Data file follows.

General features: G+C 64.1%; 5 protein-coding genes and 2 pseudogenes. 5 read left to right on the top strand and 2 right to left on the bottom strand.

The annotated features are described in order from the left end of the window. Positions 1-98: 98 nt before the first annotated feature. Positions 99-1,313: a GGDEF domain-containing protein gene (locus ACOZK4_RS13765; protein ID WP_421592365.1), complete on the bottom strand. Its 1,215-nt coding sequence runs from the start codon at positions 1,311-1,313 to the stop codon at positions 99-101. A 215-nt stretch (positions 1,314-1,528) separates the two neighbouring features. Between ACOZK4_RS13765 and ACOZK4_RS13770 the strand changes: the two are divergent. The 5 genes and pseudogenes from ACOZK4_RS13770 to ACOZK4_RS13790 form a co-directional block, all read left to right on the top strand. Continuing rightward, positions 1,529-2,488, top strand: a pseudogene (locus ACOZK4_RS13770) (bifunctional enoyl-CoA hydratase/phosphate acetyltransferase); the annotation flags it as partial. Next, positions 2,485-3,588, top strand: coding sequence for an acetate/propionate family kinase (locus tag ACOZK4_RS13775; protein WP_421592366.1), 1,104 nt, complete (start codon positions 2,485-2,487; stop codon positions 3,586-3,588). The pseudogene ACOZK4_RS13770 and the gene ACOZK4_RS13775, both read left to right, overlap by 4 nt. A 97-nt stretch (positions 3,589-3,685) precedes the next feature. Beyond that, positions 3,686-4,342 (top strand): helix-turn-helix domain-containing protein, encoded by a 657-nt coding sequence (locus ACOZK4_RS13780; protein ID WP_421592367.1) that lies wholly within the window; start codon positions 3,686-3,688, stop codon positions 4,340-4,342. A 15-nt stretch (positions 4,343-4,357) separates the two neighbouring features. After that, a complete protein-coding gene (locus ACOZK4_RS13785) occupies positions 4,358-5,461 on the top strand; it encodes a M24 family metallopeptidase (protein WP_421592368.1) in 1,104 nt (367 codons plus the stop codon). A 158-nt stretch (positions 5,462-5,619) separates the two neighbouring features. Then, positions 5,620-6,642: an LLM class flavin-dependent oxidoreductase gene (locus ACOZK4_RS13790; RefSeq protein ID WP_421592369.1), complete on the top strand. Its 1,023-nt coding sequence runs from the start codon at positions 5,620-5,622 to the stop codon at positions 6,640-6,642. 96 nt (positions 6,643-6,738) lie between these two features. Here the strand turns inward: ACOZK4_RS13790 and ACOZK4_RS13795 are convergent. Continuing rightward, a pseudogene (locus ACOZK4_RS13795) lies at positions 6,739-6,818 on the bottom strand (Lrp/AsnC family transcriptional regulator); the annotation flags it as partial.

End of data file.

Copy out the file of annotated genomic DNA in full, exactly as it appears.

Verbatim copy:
General features: G+C 64.1%; 5 protein-coding genes and 2 pseudogenes. 5 read left to right on the top strand and 2 right to left on the bottom strand.

The annotated features are described in order from the left end of the window. Positions 1-98: 98 nt before the first annotated feature. Positions 99-1,313: a GGDEF domain-containing protein gene (locus ACOZK4_RS13765; protein ID WP_421592365.1), complete on the bottom strand. Its 1,215-nt coding sequence runs from the start codon at positions 1,311-1,313 to the stop codon at positions 99-101. A 215-nt stretch (positions 1,314-1,528) separates the two neighbouring features. Between ACOZK4_RS13765 and ACOZK4_RS13770 the strand changes: the two are divergent. The 5 genes and pseudogenes from ACOZK4_RS13770 to ACOZK4_RS13790 form a co-directional block, all read left to right on the top strand. Continuing rightward, positions 1,529-2,488, top strand: a pseudogene (locus ACOZK4_RS13770) (bifunctional enoyl-CoA hydratase/phosphate acetyltransferase); the annotation flags it as partial. Next, positions 2,485-3,588, top strand: coding sequence for an acetate/propionate family kinase (locus tag ACOZK4_RS13775; protein WP_421592366.1), 1,104 nt, complete (start codon positions 2,485-2,487; stop codon positions 3,586-3,588). The pseudogene ACOZK4_RS13770 and the gene ACOZK4_RS13775, both read left to right, overlap by 4 nt. A 97-nt stretch (positions 3,589-3,685) precedes the next feature. Beyond that, positions 3,686-4,342 (top strand): helix-turn-helix domain-containing protein, encoded by a 657-nt coding sequence (locus ACOZK4_RS13780; protein ID WP_421592367.1) that lies wholly within the window; start codon positions 3,686-3,688, stop codon positions 4,340-4,342. A 15-nt stretch (positions 4,343-4,357) separates the two neighbouring features. After that, a complete protein-coding gene (locus ACOZK4_RS13785) occupies positions 4,358-5,461 on the top strand; it encodes a M24 family metallopeptidase (protein WP_421592368.1) in 1,104 nt (367 codons plus the stop codon). A 158-nt stretch (positions 5,462-5,619) separates the two neighbouring features. Then, positions 5,620-6,642: an LLM class flavin-dependent oxidoreductase gene (locus ACOZK4_RS13790; RefSeq protein ID WP_421592369.1), complete on the top strand. Its 1,023-nt coding sequence runs from the start codon at positions 5,620-5,622 to the stop codon at positions 6,640-6,642. 96 nt (positions 6,643-6,738) lie between these two features. Here the strand turns inward: ACOZK4_RS13790 and ACOZK4_RS13795 are convergent. Continuing rightward, a pseudogene (locus ACOZK4_RS13795) lies at positions 6,739-6,818 on the bottom strand (Lrp/AsnC family transcriptional regulator); the annotation flags it as partial.